In 1969, American photographer and photojournalist Walker Evans famously stated, “There are four simple words on the matter, which must be whispered: Color photography is vulgar.” Henri Cartier-Bresson, one of the great photographers of the 20th century, echoed this sentiment in fewer terms, declaring, simply, “color is bull–.”

“Parked Car, Small Town Main Street” 1932. Walker Evans, courtesy of the Museum of Modern Art.

The opinions of Evans, Cartier-Bresson and many like-minded photographers seem outlandish in today’s world. (Surely, anyone who’s seen Dorothy land in the vibrant world of Oz understands life is better in color.) But there is no denying the fact that black and white remains a pillar of modern photography—and a powerful one, at that. 

A recent Instagram challenge, in which women share a black and white photo of themselves with little explanation aside from a few hashtags (#ChallengeAccepted, #WomenEmpoweringWomen), highlights an interesting juxtaposition of black-and-white photography. Although color photography is technically a more accurate representation of the world around us, black and white is often associated with authenticity. As David Company, managing director of programs at the International Center of Photography in New York, tells Refinery29:

“There’s this idea that there’s something kind of truer about black and white…On a technical level, it’s actually less true, because it’s less realistic, it’s got less information about the world.”

Washington Square Park © Mike Day

When to Use Color vs. Black & White

Deciding when to shoot in color and when to go black and white depends on several different factors. And if you’re unsure, you can always convert an image to black and white during the editing process. 

Intuitively, color photography tends to lend itself best to scenarios in which something colorful is the focal point of the story, such as a bright-red cardinal amid a snowy white backdrop or the multihued palette of an ocean sunset. Different colors can also invoke different emotions, which is why the use of color can be an important part of the narrative. Blues, for instance, represent calmness and tranquility, while reds are all about fierier sensations like passion and love.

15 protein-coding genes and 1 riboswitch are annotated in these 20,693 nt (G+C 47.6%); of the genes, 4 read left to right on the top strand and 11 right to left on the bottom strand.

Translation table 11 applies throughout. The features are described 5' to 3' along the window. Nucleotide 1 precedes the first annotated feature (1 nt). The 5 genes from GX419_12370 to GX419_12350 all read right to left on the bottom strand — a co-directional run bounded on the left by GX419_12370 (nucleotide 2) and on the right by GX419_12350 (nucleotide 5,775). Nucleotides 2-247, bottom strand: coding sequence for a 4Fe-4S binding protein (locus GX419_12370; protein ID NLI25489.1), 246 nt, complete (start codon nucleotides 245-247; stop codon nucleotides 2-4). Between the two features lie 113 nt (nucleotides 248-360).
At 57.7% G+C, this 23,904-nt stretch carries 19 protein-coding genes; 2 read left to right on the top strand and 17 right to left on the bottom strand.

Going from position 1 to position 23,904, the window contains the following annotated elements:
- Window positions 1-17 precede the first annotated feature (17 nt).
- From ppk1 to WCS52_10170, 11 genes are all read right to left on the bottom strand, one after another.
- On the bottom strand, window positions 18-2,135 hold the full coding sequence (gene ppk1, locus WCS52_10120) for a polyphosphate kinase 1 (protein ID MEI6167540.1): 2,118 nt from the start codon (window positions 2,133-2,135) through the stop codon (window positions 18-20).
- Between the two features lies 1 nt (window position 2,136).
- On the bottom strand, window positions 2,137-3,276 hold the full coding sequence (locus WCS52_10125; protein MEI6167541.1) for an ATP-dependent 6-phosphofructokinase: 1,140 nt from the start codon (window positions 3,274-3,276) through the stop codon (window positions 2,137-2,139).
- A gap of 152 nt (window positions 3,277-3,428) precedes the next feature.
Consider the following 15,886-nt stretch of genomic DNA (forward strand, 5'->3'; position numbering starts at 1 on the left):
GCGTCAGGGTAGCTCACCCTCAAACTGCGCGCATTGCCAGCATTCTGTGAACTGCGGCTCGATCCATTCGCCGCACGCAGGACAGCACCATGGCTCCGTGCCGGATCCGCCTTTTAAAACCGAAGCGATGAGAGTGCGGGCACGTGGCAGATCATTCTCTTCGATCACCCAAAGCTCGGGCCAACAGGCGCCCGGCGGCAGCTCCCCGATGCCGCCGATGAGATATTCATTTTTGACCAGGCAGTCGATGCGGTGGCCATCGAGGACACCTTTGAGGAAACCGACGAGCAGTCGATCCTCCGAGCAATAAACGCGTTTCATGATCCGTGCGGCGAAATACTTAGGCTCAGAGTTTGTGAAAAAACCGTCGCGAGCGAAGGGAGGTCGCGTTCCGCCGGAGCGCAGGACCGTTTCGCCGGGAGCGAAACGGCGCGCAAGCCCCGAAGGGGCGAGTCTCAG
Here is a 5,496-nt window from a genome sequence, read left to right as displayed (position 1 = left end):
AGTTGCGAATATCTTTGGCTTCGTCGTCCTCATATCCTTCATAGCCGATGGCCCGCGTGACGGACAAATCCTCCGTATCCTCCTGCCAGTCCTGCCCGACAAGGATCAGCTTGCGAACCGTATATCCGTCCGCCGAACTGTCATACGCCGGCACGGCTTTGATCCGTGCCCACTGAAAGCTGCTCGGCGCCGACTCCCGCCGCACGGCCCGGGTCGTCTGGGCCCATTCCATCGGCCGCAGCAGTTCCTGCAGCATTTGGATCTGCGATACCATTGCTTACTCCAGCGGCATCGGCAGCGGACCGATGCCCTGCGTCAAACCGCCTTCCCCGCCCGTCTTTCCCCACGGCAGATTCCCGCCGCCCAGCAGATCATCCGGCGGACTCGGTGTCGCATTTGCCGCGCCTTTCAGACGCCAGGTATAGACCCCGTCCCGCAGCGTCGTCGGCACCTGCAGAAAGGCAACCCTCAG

Whistler in Blue 2 © Libby Parker

Black and white photography is a bit broader and more subjective. It’s a great way to create depth in portraits, while being equally conducive to street and landscape photography. It also allows you to capture a great image even when the lighting may not be ideal. And, to the point of the color photography naysayers, black and white offers a more abstract representation of the world, leaving room for interpretation by the audience. PhotographyVox offers a good rule of thumb in deciding whether to convert images to black and white:

“In short, convert images to black and white when the light, form, or texture in the scene is more compelling than the hues of the subject matter. Black and white is a good choice when the color in a photo serves only as a distraction from the message you want the image to convey.”

MAN EMERGING, 1930s © Irving Kaufman

Some photographers shoot exclusively in black and white and vice versa, but we recommend mixing it up based on the subject, setting, placement and even just your mood. If you are thinking about photographing in black and white, consider first asking yourself these questions, then browsing our vast selection of black and white and color images on Your Art Gallery for inspiration. Be sure to join Your Art Gallery yourself, too! Our Silver Membership is free.